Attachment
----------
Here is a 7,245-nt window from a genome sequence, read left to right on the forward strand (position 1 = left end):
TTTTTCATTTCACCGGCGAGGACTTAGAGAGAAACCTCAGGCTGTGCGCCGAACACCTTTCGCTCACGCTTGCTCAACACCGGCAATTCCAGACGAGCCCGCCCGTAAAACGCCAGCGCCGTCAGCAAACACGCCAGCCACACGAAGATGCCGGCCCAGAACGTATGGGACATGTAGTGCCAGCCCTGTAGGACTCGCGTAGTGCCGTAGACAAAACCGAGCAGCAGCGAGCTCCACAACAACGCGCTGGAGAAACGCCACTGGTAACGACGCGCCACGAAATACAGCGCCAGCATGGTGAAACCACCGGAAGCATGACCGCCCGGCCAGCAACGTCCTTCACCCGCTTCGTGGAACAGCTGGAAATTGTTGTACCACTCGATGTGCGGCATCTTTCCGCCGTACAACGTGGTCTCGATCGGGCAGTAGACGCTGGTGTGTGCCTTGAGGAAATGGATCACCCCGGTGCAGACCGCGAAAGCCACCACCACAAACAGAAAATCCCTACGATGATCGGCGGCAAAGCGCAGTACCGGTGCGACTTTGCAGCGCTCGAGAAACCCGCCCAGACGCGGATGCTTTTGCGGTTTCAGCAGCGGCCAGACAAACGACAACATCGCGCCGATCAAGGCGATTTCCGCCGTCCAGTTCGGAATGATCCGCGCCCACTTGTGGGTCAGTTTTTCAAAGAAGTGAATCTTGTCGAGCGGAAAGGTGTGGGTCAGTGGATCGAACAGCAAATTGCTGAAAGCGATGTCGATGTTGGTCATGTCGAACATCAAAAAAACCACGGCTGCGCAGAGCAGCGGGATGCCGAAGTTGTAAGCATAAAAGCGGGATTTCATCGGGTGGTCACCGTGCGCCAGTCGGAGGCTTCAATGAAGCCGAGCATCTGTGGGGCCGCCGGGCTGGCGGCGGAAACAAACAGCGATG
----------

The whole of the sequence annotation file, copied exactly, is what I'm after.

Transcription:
Here is a 7,245-nt window from a genome sequence, read left to right on the forward strand (position 1 = left end):
TTTTTCATTTCACCGGCGAGGACTTAGAGAGAAACCTCAGGCTGTGCGCCGAACACCTTTCGCTCACGCTTGCTCAACACCGGCAATTCCAGACGAGCCCGCCCGTAAAACGCCAGCGCCGTCAGCAAACACGCCAGCCACACGAAGATGCCGGCCCAGAACGTATGGGACATGTAGTGCCAGCCCTGTAGGACTCGCGTAGTGCCGTAGACAAAACCGAGCAGCAGCGAGCTCCACAACAACGCGCTGGAGAAACGCCACTGGTAACGACGCGCCACGAAATACAGCGCCAGCATGGTGAAACCACCGGAAGCATGACCGCCCGGCCAGCAACGTCCTTCACCCGCTTCGTGGAACAGCTGGAAATTGTTGTACCACTCGATGTGCGGCATCTTTCCGCCGTACAACGTGGTCTCGATCGGGCAGTAGACGCTGGTGTGTGCCTTGAGGAAATGGATCACCCCGGTGCAGACCGCGAAAGCCACCACCACAAACAGAAAATCCCTACGATGATCGGCGGCAAAGCGCAGTACCGGTGCGACTTTGCAGCGCTCGAGAAACCCGCCCAGACGCGGATGCTTTTGCGGTTTCAGCAGCGGCCAGACAAACGACAACATCGCGCCGATCAAGGCGATTTCCGCCGTCCAGTTCGGAATGATCCGCGCCCACTTGTGGGTCAGTTTTTCAAAGAAGTGAATCTTGTCGAGCGGAAAGGTGTGGGTCAGTGGATCGAACAGCAAATTGCTGAAAGCGATGTCGATGTTGGTCATGTCGAACATCAAAAAAACCACGGCTGCGCAGAGCAGCGGGATGCCGAAGTTGTAAGCATAAAAGCGGGATTTCATCGGGTGGTCACCGTGCGCCAGTCGGAGGCTTCAATGAAGCCGAGCATCTGTGGGGCCGCCGGGCTGGCGGCGGAAACAAACAGCGATG